Dichter-Mad Family Partners v. United States

Summarized by:

  • Court: 9th Circuit Court of Appeals Archives
  • Area(s) of Law: Sovereign Immunity
  • Date Filed: 01-28-2013
  • Case #: 11-55577
  • Judge(s)/Court Below: Per Curiam; Circuit Judges Reinhardt, Wardlaw and Paez
  • Full Text Opinion

“[D]ecisions of whether and how to conduct investigations and enforcement actions are firmly lodged in the Securities and Exchange Commission’s discretion,” and are exempted from judicial review under the "discretionary function exception" (28 U.S.C. § 2680(a)) to the Federal Tort Claims Act.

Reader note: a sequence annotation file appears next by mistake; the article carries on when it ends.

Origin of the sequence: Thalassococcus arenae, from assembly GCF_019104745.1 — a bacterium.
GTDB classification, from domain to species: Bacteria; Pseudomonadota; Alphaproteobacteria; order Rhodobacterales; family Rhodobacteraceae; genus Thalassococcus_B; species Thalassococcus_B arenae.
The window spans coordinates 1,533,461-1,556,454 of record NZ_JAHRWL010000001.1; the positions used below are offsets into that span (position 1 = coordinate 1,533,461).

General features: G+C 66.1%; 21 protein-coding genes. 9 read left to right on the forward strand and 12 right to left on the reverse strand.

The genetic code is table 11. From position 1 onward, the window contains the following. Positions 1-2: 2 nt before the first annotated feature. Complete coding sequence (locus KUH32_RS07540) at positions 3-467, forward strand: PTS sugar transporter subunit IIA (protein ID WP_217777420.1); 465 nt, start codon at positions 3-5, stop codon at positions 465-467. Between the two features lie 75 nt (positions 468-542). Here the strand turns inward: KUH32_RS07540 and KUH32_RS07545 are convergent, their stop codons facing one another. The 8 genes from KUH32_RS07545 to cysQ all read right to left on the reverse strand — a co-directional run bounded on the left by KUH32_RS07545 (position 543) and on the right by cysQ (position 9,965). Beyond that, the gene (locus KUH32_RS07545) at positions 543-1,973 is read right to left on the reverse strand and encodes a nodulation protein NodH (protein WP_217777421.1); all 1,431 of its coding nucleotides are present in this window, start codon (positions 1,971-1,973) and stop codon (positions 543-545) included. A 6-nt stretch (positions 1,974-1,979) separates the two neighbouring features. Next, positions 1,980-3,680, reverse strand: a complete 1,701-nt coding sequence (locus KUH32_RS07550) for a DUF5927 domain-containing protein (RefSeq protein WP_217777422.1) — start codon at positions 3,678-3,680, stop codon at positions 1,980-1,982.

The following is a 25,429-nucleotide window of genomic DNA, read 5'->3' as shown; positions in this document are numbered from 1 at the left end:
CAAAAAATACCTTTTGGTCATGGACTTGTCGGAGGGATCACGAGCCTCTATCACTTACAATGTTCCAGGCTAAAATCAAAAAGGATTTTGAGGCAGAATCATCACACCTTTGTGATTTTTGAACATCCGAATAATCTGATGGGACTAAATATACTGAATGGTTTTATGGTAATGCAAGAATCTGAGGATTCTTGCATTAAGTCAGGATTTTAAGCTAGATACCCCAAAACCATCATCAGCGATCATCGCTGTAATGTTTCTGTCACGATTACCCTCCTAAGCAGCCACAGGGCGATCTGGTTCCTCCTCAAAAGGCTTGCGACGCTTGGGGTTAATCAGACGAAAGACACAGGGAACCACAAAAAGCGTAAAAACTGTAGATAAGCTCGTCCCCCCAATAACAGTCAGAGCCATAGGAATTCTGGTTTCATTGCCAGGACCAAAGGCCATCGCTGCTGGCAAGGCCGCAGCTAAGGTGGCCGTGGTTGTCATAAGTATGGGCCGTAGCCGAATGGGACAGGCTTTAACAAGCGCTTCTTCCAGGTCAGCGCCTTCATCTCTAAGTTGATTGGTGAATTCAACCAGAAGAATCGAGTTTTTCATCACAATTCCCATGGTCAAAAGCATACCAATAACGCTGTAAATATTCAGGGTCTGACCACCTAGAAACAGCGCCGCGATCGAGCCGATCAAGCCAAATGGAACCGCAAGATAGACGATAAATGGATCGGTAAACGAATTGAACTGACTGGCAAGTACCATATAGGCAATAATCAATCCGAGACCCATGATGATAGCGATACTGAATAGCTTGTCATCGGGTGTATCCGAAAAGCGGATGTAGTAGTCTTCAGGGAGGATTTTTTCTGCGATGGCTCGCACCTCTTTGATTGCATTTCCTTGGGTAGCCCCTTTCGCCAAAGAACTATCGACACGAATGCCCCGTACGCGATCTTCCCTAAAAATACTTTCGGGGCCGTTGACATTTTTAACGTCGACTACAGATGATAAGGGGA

Plaintiffs invested in Bernard Madoff’s infamous Ponzi scheme. Plaintiffs brought a Federal Tort Claims Act (“FTCA”) action against defendants, the Securities and Exchange Commission (“SEC”). Plaintiffs’ complaint alleged the SEC was negligent in failing to carry out certain SEC duties, and sought to recover the investments they lost to Mr. Madoff as a result of the SEC’s alleged failures. The SEC motioned to dismiss the plaintiffs’ complaint, for lack of subject matter jurisdiction, under the “discretionary function exception” (“DFE”) (28 U.S.C. § 2680(a)) to the FTCA. The district court incorporated a 450-page SEC Inspector General’s report into the plaintiffs’ complaint, under the unique procedural circumstances of this case. The Ninth Circuit adopted Parts I through V of the district court’s extensive opinion. The Court adopted the district courts holding that, “decisions of whether and how to conduct investigations and enforcement actions are firmly lodged in the SEC’s discretion,” and are exempted from judicial review under the FTCA per the DFE. The Court endorsed the finding that the SEC had met its initial burden of proof under Gaubert, by showing the statutes, regulations and policies at issue were discretionary in nature. The Court adopted the district court’s comprehensive analysis which found the plaintiffs had failed to show any “mandatory rules” which proscribed the SEC’s “course of action,” or show that the SEC’s course of action “was not ‘of the kind’ that is ‘susceptible to policy analysis.’” The district court cited illustrative case law, secondary authority, and discussed the relevant legislative history and underlying policies of the DFE to dismiss the plaintiffs’ “broad” claim. Further, the Court held the district court neither erred in dismissing plaintiff’s amended complaint, nor in denying plaintiff’s request for additional discovery. AFFIRMED.

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